A free system design for corporate pensions should be permitted as far as possible. At the same time, in the operation of the system, it will be necessary to establish minimum necessary common rules, such as the securing of recipient rights.
In order to secure a comfortable post-retirement life in the aged society of the twenty-first century, the improvement of private pensions will be essential. To secure and improve post-retirement incomes through the self-help efforts of individuals, the government should also provide a favorable tax treatment to support these efforts.
The framework for corporate pensions for the twenty-first century that we are aiming for--the New Retirement Pension System (tentative name)--is as follows:
Regarding system design, such as benefit levels and basic rates, rational and liberal designs based on labor-management agreements should be permitted to enable employees to choose, for example, whether to receive an annual pension or a lump sum at one time. In doing so, employee pension funds should also be given the choice of returning the substitutional benefit to the government-run employee pension insurance system. Also, in order to broaden the range of options relating to system design, a defined contribution plan, like the 401(k) plans in the United States, should be introduced. Such free system design will lead not only to the betterment of corporate pensions but also to the realization of an affluent long-life society.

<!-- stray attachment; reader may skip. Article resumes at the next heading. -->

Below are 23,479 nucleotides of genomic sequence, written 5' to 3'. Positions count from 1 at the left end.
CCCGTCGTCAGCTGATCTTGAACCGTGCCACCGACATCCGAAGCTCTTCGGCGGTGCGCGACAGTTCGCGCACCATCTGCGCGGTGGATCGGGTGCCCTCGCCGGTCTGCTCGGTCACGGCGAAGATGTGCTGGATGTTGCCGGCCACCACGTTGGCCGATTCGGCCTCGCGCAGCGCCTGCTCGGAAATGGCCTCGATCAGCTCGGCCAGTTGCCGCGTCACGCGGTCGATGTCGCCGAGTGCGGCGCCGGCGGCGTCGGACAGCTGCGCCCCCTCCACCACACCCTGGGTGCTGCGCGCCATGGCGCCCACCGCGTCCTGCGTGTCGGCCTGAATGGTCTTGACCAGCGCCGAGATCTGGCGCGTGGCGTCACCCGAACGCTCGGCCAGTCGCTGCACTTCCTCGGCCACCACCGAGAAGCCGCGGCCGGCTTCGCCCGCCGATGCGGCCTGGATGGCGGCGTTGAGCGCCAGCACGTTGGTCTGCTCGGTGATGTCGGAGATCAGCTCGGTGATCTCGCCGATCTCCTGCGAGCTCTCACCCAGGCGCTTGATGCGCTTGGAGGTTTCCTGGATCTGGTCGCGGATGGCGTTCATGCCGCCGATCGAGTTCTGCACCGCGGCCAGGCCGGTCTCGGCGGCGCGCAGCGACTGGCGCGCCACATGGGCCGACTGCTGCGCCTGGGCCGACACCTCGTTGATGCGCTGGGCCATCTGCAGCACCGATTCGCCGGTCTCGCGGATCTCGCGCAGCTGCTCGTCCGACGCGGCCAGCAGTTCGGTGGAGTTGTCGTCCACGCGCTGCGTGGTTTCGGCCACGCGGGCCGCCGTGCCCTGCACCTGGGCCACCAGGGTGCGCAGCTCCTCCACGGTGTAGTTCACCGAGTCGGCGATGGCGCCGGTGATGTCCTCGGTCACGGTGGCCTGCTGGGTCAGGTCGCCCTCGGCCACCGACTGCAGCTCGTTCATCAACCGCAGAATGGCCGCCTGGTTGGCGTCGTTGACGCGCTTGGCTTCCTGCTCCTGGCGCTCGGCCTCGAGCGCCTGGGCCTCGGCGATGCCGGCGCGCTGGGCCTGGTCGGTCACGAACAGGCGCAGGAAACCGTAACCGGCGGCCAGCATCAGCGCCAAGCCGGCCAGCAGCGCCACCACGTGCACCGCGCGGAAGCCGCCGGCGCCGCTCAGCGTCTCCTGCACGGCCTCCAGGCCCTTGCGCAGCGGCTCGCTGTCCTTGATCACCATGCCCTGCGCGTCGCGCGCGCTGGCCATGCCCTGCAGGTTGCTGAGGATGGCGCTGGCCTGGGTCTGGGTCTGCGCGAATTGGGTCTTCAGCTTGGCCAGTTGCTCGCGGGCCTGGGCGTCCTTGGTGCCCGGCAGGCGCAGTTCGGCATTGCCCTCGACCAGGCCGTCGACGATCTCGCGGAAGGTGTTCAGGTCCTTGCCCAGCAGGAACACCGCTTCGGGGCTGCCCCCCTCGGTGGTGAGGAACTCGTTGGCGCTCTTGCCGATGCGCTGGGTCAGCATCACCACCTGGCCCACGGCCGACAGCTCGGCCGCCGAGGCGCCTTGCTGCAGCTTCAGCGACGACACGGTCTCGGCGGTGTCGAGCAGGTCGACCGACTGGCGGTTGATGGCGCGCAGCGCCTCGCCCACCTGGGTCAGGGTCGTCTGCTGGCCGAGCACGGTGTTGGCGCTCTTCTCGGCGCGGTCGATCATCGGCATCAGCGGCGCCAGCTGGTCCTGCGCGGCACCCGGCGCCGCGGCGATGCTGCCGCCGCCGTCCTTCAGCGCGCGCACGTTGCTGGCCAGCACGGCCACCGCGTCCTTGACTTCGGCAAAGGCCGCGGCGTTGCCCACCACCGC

Through such measures as external funding, information disclosure to employees, the satisfaction of funding criteria (for defined benefit plans only), and the clarification of trustee responsibility, necessary conditions for recipient rights will be fully met.